How to Remove Hair Dye From Your Sink (and Other Bathroom Surfaces)

By Hannah Twietmeyer

If your angsty teenage years didn’t introduce you to DIY hair dye products, then there’s a good chance quarantine probably did. Switching up hair colors between seasons, brightening or darkening tones, or adding a pop of bold, semi-permanent color are popular cosmetic trends, but salon prices and upkeep are not cheap. Of course, at-home hair coloring products are conveniently sold at stores all over and can help you achieve the look you’re going for at a much lower cost. Unfortunately, they’re also considerably effective at staining sinks, tiles, and other bathroom surfaces.

If a recent at-home hair treatment left your bathroom sink with some unwanted color, don’t shop for that sink upgrade just yet. There are several tricks—both natural and chemical—that you can try, and with the right supplies and a little elbow grease, you should be able to completely remove hair dye from your sink and make your bathroom shiny-clean. And if you’re thinking about dying your hair at home, we also have tips on how to prevent dye stains in the first place.

how to remove hair dye from sink

Photo via Shutterstock

How to Remove Hair Dye Stains from Sinks with Liquid Dish Soap

You’ll likely have some liquid dish soap on hand, so this is a great place to start. The soapy, foamy suds that you use to scrub food and grease stains from pans and plates can gently work to lift color from the dye stains in your sink. Note: This method works best on fresh stains.

Tools and Materials Needed

  • Liquid dish soap
  • Rag or sponge

Step 1: Cover the Stain

Take your dish soap of choice and cover the stained area, lathering gently with a rag or sponge. Be mindful not to wipe fresh dye color all over your sink.

Step 2: Let the Stain Soak

Sit back and let the dish soap saturate the stain for some time, between five and 10 minutes. 

Step 3: Rinse and repeat

Thoroughly rinse the soap from the stained area. Some stains can set when introduced to hot water, though when rinsing dye from hair, hot water actually fades the color out quicker. Try using warm water first to rinse the detergent and dye from your sink, and if it washes well then it’s probably safe to up the heat. Repeat the saturating and rinsing process as needed.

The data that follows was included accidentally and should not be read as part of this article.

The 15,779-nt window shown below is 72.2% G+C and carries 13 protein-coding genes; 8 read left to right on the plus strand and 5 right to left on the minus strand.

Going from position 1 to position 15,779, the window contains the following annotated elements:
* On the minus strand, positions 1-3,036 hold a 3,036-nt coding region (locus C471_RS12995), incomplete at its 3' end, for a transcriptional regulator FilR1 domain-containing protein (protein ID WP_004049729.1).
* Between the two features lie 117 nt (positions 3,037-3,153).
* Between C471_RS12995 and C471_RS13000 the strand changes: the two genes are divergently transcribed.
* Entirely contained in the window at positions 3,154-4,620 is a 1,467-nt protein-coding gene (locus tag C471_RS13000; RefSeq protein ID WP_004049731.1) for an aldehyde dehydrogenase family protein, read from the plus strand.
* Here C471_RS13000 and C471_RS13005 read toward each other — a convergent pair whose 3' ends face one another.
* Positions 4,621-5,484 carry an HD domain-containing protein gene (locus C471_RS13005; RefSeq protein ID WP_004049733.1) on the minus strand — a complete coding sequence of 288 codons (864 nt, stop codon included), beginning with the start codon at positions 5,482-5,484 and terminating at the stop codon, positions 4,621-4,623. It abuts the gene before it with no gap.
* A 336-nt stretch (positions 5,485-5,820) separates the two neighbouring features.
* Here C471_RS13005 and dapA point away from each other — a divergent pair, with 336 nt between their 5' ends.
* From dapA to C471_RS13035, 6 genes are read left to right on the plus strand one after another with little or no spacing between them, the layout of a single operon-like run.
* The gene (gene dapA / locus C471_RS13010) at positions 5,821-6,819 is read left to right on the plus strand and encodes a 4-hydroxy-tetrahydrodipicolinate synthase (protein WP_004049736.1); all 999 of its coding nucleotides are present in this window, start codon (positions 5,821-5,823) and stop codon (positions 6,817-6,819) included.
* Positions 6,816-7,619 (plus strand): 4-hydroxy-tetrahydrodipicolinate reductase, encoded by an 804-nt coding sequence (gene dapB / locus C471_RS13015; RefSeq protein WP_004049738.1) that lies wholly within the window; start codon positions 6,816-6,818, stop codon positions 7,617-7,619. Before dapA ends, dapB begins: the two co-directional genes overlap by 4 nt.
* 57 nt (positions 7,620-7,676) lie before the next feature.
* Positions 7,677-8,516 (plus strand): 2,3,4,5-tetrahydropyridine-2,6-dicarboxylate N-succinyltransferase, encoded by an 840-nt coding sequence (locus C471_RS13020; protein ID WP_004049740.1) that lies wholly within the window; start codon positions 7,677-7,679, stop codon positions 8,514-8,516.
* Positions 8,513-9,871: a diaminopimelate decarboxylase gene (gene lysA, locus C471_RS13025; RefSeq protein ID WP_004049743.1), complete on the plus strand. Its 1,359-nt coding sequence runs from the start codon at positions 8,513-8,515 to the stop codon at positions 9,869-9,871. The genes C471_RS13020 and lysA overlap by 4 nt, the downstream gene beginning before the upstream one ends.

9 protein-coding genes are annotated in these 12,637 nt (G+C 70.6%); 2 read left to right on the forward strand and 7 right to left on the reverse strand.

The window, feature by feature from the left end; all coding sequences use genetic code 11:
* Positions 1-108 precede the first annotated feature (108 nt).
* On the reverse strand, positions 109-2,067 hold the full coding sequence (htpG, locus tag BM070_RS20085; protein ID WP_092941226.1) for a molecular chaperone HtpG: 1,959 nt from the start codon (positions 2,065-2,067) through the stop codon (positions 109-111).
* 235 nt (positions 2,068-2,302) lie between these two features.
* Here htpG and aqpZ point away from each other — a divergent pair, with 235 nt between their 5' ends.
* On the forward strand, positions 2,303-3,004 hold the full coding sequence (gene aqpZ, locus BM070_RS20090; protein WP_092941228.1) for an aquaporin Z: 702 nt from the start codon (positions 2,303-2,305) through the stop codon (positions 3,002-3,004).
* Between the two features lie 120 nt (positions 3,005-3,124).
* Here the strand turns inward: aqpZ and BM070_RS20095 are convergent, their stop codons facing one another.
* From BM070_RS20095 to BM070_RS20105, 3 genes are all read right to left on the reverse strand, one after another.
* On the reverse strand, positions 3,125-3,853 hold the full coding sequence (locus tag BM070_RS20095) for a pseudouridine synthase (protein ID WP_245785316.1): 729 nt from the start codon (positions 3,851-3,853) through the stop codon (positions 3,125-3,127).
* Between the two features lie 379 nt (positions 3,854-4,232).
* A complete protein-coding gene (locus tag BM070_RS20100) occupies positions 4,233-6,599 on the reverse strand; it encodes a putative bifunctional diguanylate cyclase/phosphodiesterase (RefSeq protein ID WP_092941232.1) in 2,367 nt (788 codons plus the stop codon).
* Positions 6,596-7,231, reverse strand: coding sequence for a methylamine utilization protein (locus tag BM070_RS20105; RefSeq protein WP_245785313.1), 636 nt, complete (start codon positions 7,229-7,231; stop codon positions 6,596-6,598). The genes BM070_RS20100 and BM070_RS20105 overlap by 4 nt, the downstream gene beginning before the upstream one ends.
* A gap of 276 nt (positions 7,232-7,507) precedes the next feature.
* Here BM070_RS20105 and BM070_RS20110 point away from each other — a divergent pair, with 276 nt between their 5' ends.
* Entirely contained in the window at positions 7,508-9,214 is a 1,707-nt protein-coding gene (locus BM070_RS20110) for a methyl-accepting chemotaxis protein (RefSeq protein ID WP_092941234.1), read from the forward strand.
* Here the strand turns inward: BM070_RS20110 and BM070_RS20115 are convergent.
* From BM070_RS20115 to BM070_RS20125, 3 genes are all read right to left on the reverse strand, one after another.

How to Remove Hair Dye Stains from Sinks with Rubbing Alcohol or Nail Polish Remover

Both rubbing alcohol and nail polish remover are common household products that can double as dye cleaners. If you have some tucked away in your medicine cabinet, save yourself a trip to the store and try these solutions to cleanse hair dye from your sink.

Nail polish remover contains acetone, a solvent that is very effective in breaking down materials like paint, grease, and varnish in addition to the obvious nail polish.

Rubbing alcohol—depending on the strength and percentage diluted—has a number of uses. Solutions with a lower isopropyl alcohol content, often 70 percent, are often used to sterilize bug bites and piercings, according to Medical News Today. The tough, high-grade stuff, either 99 percent or even 100 percent isopropyl alcohol, can be used to effectively remove stains from hard surfaces in bathrooms, as well as windows and stainless steel. It works also as a disinfectant on many surfaces, but steer clear of wood, especially if it’s treated, varnished, or painted. Rubbing alcohol can literally dissolve and liquefy the finish on your wooden furniture. Also, keep in mind that rubbing alcohol is strong stuff that needs to be used properly; keep it away from flames and bleach and use it in well-ventilated areas. There are many ways to use rubbing alcohol in your home, but make sure you do so safely. 

Tools and Materials Needed

  • Absorbent rag or paper towels
  • Acetone-based nail polish remover or high percent rubbing alcohol
  • Cotton ball or cotton pad

Step 1: Dry Up Any Remaining Water

Use an absorbent rag or some paper towel to soak up any excess water in your sink. You want to leave as dry a canvas you can for the rubbing alcohol and nail polish remover to get to work!

Step 2: Grab a Cotton Ball or Two

Generously soak a cotton ball or cotton pad with either rubbing alcohol or an acetone-based nail polish remover. If you have 70 percent isopropyl rubbing alcohol in your medicine cabinet, give it a try. You can always opt for a higher percentage solution if it doesn’t lift the entire stain.